Based on Richard C. Morais' popular novel, "The Hundred-Foot Journey" is a charmingly constructed as a sort of fable, with underpinnings relating to tolerance, forgiveness and acceptance.

The performances help but the exquisite cinematography helps the mouth-watering food on display often take center stage.

"The Hundred-Foot Journey is making its DVD and Blu-ray debut this week and is one you shouldn't miss.


Welcome

Hi. I'm Chris Hicks.

But if you're looking for Chris Hicks the Australian rugby player or the American recording-industry executive or the Major League Baseball player or the author of "Think" or the singer-songwriter or the former basketball player, you're in the wrong place.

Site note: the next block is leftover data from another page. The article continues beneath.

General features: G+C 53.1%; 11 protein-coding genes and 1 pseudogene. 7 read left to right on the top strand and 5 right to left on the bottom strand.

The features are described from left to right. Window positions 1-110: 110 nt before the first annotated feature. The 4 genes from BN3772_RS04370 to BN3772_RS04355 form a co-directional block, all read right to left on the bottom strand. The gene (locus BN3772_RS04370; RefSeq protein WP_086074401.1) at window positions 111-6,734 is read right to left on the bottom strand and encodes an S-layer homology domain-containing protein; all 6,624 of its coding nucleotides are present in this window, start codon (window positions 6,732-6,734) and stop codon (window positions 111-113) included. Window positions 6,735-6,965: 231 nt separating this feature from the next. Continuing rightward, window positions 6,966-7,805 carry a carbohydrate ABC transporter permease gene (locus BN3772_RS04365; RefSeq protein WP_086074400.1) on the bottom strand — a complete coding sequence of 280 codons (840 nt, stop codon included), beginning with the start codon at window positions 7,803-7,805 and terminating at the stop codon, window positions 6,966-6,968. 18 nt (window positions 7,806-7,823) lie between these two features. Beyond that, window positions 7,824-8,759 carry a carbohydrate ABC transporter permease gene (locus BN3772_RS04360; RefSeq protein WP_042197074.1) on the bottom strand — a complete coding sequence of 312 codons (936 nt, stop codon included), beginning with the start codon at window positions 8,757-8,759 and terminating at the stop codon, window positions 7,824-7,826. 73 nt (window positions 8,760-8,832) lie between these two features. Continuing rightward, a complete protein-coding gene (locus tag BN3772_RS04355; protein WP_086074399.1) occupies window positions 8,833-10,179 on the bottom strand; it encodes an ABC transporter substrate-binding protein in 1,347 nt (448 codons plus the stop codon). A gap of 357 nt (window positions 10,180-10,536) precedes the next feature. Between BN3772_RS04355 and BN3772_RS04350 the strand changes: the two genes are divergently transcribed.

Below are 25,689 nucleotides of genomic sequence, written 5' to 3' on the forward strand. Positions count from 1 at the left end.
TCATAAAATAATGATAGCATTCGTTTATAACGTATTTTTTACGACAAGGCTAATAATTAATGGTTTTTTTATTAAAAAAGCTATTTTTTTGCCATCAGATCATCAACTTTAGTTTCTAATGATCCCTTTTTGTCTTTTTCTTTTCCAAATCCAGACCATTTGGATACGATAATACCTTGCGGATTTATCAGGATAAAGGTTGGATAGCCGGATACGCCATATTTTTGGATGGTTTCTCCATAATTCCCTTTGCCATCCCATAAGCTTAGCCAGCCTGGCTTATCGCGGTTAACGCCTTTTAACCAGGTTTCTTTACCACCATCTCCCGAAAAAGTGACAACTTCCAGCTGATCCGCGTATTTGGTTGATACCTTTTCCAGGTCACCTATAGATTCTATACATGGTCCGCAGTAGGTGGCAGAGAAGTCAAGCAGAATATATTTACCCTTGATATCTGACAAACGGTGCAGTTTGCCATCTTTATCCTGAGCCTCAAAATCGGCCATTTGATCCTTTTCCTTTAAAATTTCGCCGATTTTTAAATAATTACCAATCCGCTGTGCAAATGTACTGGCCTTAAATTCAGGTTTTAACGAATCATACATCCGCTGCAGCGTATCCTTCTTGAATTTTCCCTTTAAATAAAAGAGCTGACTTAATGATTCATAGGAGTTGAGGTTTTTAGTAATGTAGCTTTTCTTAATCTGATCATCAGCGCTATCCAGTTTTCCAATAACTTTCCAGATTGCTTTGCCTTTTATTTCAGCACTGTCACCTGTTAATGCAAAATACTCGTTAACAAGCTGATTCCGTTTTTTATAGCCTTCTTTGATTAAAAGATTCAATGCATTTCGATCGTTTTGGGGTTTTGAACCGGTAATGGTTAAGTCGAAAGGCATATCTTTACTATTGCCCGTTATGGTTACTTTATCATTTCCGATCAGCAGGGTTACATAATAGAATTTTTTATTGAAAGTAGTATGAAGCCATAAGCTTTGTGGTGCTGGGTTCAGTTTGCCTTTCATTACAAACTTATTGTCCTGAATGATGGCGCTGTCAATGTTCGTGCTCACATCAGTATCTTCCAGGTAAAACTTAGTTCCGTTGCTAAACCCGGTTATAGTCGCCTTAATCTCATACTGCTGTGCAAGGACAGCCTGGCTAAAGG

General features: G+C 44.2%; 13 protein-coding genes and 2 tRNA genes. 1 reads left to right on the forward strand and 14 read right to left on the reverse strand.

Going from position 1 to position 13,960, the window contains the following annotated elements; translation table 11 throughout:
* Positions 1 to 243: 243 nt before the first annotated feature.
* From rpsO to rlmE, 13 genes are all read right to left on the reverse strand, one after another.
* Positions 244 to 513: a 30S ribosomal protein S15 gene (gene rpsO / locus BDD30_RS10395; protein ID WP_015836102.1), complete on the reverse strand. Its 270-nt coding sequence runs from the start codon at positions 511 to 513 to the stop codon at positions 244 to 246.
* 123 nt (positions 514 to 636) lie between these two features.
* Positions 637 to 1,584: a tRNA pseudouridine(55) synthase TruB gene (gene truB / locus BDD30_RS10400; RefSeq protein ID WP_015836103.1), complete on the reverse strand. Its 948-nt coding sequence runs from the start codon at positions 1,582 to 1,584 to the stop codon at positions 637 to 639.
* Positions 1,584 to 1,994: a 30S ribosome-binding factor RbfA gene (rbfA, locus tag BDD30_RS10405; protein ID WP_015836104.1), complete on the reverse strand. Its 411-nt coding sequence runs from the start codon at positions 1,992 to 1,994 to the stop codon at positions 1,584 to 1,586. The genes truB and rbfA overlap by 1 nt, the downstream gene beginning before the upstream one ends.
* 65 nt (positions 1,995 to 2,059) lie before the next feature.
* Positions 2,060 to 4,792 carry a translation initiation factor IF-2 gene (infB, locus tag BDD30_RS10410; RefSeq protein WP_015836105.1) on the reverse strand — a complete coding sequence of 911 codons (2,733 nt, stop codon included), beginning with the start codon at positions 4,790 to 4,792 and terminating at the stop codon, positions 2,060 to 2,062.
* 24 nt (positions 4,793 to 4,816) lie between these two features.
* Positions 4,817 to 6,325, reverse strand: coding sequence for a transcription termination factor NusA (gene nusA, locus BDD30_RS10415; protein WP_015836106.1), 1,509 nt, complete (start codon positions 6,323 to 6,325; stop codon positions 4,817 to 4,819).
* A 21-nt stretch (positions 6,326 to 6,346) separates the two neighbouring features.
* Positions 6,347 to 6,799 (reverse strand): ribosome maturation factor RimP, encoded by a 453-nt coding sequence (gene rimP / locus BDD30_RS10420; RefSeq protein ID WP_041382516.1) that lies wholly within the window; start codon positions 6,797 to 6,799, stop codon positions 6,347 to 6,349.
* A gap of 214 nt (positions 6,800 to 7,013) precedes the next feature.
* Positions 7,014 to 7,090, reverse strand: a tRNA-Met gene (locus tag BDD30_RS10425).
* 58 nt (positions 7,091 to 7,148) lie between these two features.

I'm Chris Hicks the movie guy from Salt Lake City. If that's who you're looking for, welcome to my website as I enter the 21st century … a little late (May 2013).

This site is all about movies, well mostly, and it's also about me, I guess, but I'll try to keep my ego in check.

My goal, my hope, is that you will be able to browse the pages here and be alerted to or reminded of some great movie you've never heard of or forgotten about. In other words, something that might enhance your movie-watching experience, whether it's by Alfred Hitchcock or Joss Whedon, or stars Audrey Hepburn or Jennifer Lawrence or someone you never heard of. And I've also tried to make it fun.